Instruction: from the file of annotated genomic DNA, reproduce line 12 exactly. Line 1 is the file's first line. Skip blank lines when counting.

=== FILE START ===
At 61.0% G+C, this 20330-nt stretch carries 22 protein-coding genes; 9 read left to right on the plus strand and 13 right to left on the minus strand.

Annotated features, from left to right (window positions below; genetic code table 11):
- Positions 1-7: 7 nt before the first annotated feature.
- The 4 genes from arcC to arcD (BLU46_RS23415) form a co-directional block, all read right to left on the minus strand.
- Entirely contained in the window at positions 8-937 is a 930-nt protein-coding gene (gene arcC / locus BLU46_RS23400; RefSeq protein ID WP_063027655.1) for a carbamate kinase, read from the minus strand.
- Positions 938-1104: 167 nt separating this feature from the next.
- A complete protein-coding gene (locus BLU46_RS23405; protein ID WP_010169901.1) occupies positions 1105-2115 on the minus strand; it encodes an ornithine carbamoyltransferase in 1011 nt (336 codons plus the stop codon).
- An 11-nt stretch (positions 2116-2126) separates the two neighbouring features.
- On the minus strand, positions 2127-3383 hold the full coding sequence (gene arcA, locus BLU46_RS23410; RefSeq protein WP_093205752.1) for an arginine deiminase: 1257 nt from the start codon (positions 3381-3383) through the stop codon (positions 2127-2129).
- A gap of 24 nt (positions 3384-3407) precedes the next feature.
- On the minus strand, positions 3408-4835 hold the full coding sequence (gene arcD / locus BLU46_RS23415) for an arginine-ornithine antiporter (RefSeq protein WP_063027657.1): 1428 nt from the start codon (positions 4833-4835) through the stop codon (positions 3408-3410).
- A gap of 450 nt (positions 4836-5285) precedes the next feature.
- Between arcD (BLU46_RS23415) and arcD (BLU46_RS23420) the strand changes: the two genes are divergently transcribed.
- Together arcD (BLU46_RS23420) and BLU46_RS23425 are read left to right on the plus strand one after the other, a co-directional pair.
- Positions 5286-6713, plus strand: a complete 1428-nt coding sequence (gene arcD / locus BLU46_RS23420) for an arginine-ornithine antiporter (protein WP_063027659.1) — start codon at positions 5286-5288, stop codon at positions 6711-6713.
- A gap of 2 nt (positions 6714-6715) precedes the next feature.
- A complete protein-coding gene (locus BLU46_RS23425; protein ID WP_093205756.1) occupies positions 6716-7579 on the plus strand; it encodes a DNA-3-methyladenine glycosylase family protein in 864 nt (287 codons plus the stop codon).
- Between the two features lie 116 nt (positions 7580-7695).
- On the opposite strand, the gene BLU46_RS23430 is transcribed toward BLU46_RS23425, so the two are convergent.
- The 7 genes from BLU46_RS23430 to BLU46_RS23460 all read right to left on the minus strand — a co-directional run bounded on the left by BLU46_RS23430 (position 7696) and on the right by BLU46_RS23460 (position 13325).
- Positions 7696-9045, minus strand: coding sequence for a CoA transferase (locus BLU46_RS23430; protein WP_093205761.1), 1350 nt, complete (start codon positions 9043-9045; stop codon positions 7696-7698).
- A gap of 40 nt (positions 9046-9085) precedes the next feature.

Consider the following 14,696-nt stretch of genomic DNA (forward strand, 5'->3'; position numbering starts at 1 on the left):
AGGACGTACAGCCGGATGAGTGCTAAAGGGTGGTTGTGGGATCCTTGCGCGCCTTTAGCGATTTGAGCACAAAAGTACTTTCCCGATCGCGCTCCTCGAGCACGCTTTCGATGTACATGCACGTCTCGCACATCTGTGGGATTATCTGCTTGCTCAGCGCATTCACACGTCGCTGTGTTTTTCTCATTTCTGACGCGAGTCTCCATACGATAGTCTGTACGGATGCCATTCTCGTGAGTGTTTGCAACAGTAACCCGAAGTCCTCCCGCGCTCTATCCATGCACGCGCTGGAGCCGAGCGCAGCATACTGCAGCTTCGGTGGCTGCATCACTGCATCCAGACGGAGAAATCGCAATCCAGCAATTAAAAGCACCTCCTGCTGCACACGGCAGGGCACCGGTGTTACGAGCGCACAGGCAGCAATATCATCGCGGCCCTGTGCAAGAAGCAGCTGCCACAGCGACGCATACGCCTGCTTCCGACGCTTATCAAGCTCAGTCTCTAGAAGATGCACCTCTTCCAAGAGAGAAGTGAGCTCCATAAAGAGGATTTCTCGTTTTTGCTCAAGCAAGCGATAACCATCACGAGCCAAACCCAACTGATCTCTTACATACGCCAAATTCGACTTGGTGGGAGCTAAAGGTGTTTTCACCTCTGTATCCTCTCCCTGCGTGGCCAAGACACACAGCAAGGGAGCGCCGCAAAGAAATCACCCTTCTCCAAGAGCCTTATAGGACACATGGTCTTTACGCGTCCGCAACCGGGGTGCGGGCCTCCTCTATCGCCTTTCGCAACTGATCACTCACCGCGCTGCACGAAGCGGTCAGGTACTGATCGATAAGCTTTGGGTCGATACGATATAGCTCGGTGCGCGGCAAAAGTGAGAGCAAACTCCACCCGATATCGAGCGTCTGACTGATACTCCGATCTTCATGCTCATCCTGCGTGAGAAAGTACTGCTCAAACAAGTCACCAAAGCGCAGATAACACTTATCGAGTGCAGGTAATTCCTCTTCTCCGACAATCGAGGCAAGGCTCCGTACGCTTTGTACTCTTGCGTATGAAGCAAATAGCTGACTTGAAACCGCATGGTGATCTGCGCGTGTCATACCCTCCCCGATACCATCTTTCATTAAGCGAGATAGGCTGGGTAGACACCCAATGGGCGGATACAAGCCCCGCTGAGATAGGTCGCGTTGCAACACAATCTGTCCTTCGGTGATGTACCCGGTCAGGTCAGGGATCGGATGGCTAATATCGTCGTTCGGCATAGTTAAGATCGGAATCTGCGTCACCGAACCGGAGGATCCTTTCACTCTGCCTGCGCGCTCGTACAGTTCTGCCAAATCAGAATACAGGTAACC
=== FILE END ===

- A gap of 450 nt (positions 4836-5285) precedes the next feature.